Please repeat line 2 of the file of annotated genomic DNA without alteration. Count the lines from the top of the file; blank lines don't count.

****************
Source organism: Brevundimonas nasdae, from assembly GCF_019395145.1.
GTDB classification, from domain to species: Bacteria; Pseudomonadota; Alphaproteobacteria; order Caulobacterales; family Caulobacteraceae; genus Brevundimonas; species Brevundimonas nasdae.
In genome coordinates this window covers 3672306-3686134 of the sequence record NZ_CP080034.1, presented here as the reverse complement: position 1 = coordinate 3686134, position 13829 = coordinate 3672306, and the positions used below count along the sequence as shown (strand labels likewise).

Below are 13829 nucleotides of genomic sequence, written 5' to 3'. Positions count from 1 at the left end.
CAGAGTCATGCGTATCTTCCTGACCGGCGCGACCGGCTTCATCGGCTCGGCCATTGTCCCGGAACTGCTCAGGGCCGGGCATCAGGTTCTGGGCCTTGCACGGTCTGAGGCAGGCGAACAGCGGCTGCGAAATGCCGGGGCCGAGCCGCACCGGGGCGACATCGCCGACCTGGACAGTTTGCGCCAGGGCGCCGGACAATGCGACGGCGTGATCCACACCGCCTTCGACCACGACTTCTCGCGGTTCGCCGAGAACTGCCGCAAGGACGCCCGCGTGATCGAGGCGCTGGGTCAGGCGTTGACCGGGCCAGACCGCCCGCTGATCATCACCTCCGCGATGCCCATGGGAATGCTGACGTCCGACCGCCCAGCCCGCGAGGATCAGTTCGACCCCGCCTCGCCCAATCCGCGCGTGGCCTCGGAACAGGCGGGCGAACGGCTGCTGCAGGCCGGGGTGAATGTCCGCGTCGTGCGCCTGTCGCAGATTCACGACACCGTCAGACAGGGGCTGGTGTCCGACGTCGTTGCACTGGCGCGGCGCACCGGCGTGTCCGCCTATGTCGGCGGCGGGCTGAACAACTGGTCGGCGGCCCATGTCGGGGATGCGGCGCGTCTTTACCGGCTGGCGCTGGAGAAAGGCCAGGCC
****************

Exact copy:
GTDB classification, from domain to species: Bacteria; Pseudomonadota; Alphaproteobacteria; order Caulobacterales; family Caulobacteraceae; genus Brevundimonas; species Brevundimonas nasdae.